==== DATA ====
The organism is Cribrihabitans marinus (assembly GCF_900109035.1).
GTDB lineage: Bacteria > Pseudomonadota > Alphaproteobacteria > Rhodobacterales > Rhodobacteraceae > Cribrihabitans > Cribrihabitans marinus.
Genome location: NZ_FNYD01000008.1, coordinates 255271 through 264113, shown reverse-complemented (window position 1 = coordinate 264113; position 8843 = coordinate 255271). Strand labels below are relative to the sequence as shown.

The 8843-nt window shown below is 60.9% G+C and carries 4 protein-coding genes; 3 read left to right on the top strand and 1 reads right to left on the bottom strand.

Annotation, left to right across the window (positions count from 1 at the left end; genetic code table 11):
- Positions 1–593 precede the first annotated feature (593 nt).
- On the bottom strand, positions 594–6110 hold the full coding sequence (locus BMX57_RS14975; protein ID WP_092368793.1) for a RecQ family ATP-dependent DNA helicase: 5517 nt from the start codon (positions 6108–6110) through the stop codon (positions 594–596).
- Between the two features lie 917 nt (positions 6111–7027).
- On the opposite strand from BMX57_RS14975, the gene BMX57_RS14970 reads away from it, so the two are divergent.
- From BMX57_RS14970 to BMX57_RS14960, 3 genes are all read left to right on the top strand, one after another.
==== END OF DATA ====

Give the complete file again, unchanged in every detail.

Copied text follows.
The organism is Cribrihabitans marinus (assembly GCF_900109035.1).
GTDB lineage: Bacteria > Pseudomonadota > Alphaproteobacteria > Rhodobacterales > Rhodobacteraceae > Cribrihabitans > Cribrihabitans marinus.
Genome location: NZ_FNYD01000008.1, coordinates 255271 through 264113, shown reverse-complemented (window position 1 = coordinate 264113; position 8843 = coordinate 255271). Strand labels below are relative to the sequence as shown.

The 8843-nt window shown below is 60.9% G+C and carries 4 protein-coding genes; 3 read left to right on the top strand and 1 reads right to left on the bottom strand.

Annotation, left to right across the window (positions count from 1 at the left end; genetic code table 11):
- Positions 1–593 precede the first annotated feature (593 nt).
- On the bottom strand, positions 594–6110 hold the full coding sequence (locus BMX57_RS14975; protein ID WP_092368793.1) for a RecQ family ATP-dependent DNA helicase: 5517 nt from the start codon (positions 6108–6110) through the stop codon (positions 594–596).
- Between the two features lie 917 nt (positions 6111–7027).
- On the opposite strand from BMX57_RS14975, the gene BMX57_RS14970 reads away from it, so the two are divergent.
- From BMX57_RS14970 to BMX57_RS14960, 3 genes are all read left to right on the top strand, one after another.